Unmanned Surface Vessel Integrated with Royal Navy Warship

Published: 12 Sep 2019

USV and Royal Navy warship

BAE Systems has announced that it will be performing demonstrations at the DSEI 2019 tradeshow in London that will highlight how Unmanned Surface Vessels (USVs) can be fully integrated with Royal Navy warships, in order to extend the operational range of the USVs and warships and reduce risk to Navy personnel. The demonstrations will be carried out in conjunction with the Royal Navy, Dstl and autonomous systems supplier L3Harris.

The unmanned vessel chosen for the demonstrations is a Pacific 24 Rigid Inflatable Boat (P24 RIB), a 7.8-metre long vessel with a speed of 38 knots that can patrol for up to 45 hours or operate in pursuit mode for 100 nautical miles. It is the standard boat for the Royal Navy and is used widely by the Royal Marines, Royal Fleet Auxiliary, Ministry of Defence Police and by allied navies and overseas security forces.

The P24 RIB has been modified for remote control or autonomous operation, including integration of automated navigational decision-making technologies, and has been fitted with additional sensors and payloads including a high-resolution optical and thermal camera and Long Range Acoustic Device (LRAD) system. For the demonstrations, it will be integrated with the combat system of HMS Argyll, a Type 23 frigate. The linked vessels will carry out a series of exercises mimicking real world scenarios such as force protection, threat intercept and chase missions.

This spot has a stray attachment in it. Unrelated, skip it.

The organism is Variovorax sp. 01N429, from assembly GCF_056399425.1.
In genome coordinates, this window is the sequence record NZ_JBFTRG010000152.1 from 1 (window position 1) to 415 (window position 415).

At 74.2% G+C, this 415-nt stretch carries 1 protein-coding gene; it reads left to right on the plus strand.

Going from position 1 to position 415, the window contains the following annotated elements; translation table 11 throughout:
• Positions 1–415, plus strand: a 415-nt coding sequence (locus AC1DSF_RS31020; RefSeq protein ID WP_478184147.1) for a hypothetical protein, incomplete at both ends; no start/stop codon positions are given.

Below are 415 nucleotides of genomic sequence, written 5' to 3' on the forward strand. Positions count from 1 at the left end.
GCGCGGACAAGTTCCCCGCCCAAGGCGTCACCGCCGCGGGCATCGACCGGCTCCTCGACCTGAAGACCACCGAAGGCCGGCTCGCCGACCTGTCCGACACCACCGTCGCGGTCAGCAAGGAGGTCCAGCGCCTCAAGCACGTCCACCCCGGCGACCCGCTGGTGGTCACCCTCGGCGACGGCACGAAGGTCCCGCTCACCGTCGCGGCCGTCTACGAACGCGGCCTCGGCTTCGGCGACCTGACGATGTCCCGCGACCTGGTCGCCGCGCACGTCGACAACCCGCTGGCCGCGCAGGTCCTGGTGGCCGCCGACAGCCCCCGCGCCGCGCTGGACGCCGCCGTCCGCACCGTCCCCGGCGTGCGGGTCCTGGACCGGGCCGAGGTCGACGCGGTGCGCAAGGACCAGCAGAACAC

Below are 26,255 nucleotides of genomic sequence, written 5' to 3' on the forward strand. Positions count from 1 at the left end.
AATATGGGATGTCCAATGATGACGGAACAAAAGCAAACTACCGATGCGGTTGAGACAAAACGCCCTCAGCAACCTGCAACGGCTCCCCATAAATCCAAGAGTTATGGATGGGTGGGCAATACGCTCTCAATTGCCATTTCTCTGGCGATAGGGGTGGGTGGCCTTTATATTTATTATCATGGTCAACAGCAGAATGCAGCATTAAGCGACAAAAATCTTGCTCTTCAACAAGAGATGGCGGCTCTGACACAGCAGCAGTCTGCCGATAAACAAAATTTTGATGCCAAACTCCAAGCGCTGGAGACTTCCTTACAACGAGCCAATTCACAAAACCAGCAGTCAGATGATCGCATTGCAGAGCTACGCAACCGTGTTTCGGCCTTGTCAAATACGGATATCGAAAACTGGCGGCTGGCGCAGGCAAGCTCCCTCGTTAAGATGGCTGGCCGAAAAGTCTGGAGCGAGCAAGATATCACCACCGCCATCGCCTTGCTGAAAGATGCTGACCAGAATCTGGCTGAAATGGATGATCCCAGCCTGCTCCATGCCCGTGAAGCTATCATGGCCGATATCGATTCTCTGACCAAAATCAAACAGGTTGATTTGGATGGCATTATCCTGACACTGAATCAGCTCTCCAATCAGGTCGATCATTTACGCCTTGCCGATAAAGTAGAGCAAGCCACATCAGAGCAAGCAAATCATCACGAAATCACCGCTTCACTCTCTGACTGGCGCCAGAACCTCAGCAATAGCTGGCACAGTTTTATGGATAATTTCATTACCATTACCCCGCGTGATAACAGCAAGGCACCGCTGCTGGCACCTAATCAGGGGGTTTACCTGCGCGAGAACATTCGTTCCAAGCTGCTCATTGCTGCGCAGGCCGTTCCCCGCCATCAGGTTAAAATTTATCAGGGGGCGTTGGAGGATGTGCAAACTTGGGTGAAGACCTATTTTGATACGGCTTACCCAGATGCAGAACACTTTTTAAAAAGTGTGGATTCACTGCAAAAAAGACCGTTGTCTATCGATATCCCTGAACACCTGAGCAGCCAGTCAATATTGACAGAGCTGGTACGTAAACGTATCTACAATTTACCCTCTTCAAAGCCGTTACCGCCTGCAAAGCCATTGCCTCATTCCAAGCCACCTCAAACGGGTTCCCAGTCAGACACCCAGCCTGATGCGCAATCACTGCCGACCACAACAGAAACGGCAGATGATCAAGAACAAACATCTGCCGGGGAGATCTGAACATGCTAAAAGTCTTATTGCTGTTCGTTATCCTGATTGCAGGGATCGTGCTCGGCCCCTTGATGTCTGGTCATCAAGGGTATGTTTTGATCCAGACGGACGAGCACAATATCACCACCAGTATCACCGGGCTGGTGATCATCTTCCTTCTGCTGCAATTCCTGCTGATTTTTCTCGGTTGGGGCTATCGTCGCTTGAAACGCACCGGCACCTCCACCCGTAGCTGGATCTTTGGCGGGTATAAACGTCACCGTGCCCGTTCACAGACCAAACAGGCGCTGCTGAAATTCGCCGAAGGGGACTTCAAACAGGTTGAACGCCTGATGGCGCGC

One of the challenges involved in maturing the technology for operational use has been ensuring a secure connection between the combat management and sensor system on board the warship and the systems on the RIB. Early trials have been undertaken in collaboration with the Royal Navy’s new autonomy and lethality accelerator programme, Navy X.

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Cdr Sean Trevethan, Royal Navy Fleet Robotics Officer, said: “This is much more than an Unmanned Surface Vessel demonstration for the Royal Navy. What we are doing is the first step in exploiting system architecture in a complex warship to integrate an unmanned system into the ship. This ensures the system and its payload fully contribute to the warfighting capability of the ship.

“Ultimately this will change the way we fight – through integrated command and control – and lead to development of new tactics, techniques and procedures. The P24 RIB is well known to the Royal Navy and has a lot of potential in terms of its payload and deployment as an unmanned system. The Royal Navy is excited at the prospect of developing this capability.”

Mike Woods, Chief Technologist for BAE Systems’ Maritime Services business, commented: “This technology represents a huge step forward in the interaction between human and machine, combining sophisticated autonomous technology with human capabilities to overcome many of the challenges faced in difficult conditions at sea.

“For the past four years we have been working in collaboration to develop this ‘first of its kind’ technology. We are proud to have matured autonomous maritime technology significantly, positioning the UK as a forward thinker in this unique space and providing a crucial advantage where it counts.”

Posted by Mike Ball Mike is our resident technical editor here at Unmanned Systems Technology. Combining his passions for teaching, advanced engineering and all things unmanned, Mike keeps a watchful eye over everything related to the unmanned technical sector. With over 10 years’ experience in the unmanned field and a degree in engineering, Mike’s been heading up our technical team here for the last 8 years.